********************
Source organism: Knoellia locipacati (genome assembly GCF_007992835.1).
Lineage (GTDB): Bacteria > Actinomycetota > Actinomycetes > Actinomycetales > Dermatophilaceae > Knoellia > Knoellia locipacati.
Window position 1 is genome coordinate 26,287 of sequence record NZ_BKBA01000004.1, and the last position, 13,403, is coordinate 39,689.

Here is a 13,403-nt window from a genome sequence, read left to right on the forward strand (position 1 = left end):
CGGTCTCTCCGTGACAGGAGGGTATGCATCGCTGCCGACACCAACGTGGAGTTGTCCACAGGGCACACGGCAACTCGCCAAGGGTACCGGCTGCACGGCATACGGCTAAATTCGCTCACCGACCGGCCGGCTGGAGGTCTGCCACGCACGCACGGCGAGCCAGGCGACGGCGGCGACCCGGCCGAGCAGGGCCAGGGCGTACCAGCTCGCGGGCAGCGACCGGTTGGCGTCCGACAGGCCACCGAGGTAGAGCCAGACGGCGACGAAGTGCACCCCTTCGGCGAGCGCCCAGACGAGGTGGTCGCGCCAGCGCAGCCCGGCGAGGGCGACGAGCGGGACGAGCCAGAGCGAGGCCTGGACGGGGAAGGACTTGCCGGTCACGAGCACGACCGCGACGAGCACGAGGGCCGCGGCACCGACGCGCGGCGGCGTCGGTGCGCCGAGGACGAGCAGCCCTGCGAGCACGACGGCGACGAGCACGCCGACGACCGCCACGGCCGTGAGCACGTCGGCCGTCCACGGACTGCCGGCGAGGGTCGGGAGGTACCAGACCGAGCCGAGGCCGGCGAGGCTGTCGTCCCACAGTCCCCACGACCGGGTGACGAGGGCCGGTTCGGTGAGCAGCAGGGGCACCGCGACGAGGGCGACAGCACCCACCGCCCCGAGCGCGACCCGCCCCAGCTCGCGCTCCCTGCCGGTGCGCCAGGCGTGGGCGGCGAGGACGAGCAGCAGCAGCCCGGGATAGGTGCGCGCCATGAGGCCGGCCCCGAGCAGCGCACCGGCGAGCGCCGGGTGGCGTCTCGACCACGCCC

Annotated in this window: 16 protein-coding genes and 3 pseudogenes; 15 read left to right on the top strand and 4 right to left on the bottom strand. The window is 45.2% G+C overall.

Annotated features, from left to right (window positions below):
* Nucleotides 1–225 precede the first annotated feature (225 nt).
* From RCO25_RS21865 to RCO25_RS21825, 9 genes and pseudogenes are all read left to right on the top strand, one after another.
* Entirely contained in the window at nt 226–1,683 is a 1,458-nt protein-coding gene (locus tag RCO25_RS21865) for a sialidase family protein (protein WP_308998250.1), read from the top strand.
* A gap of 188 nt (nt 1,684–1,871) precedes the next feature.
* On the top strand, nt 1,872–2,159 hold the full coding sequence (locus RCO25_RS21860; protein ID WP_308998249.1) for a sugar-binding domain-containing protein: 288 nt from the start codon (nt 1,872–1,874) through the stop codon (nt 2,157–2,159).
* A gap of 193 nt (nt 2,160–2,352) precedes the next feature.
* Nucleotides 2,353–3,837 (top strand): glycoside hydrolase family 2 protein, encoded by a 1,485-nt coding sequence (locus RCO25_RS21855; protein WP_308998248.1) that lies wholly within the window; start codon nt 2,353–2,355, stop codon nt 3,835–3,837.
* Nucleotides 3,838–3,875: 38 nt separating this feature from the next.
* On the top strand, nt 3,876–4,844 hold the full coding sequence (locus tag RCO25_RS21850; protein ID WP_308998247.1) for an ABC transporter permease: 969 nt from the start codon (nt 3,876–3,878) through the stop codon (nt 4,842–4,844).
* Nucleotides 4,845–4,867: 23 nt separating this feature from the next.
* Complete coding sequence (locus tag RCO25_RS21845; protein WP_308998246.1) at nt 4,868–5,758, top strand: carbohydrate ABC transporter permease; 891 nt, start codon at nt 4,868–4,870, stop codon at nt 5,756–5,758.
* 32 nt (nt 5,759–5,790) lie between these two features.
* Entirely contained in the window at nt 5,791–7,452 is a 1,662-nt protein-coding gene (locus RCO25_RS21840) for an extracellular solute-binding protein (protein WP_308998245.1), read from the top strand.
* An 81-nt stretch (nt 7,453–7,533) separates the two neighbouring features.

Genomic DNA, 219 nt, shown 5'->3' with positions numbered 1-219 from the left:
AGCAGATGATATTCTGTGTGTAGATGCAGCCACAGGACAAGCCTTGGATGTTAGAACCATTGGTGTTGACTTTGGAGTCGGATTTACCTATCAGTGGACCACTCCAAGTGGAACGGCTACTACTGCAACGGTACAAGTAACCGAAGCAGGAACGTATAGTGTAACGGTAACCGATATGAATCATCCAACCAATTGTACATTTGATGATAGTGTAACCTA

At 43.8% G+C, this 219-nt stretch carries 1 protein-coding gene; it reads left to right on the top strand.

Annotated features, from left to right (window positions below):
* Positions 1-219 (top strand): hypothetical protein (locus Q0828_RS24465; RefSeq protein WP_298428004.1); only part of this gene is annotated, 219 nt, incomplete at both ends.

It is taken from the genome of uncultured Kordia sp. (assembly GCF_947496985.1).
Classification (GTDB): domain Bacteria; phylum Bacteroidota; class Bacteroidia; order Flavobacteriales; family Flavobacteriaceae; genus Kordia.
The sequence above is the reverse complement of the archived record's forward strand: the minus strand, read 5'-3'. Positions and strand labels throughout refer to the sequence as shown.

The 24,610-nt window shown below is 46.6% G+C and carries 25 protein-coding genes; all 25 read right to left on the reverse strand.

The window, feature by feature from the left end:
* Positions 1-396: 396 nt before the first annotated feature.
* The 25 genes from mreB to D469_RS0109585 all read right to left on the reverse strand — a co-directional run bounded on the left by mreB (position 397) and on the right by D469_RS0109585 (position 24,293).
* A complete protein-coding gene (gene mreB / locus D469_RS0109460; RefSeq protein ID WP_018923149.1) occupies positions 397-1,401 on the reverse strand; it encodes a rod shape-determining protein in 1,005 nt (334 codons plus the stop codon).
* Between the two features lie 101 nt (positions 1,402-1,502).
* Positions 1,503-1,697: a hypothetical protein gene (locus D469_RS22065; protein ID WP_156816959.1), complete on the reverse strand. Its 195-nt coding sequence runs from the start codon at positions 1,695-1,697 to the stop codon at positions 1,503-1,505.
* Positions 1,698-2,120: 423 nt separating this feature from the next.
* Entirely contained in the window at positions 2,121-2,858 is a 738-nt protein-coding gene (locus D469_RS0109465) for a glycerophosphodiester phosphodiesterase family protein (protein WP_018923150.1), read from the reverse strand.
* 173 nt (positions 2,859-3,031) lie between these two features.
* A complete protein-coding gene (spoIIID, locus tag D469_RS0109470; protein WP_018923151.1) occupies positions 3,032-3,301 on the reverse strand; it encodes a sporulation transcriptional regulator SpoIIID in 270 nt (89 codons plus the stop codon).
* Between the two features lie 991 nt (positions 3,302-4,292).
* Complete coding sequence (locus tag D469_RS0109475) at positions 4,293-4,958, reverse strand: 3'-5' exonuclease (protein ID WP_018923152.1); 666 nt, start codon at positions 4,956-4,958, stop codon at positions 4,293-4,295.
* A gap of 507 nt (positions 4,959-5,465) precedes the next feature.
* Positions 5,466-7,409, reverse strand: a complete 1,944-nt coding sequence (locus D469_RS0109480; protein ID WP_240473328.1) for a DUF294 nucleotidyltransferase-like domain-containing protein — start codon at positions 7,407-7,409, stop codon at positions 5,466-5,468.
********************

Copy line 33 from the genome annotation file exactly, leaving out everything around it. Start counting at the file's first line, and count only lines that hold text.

* The 25 genes from mreB to D469_RS0109585 all read right to left on the reverse strand — a co-directional run bounded on the left by mreB (position 397) and on the right by D469_RS0109585 (position 24,293).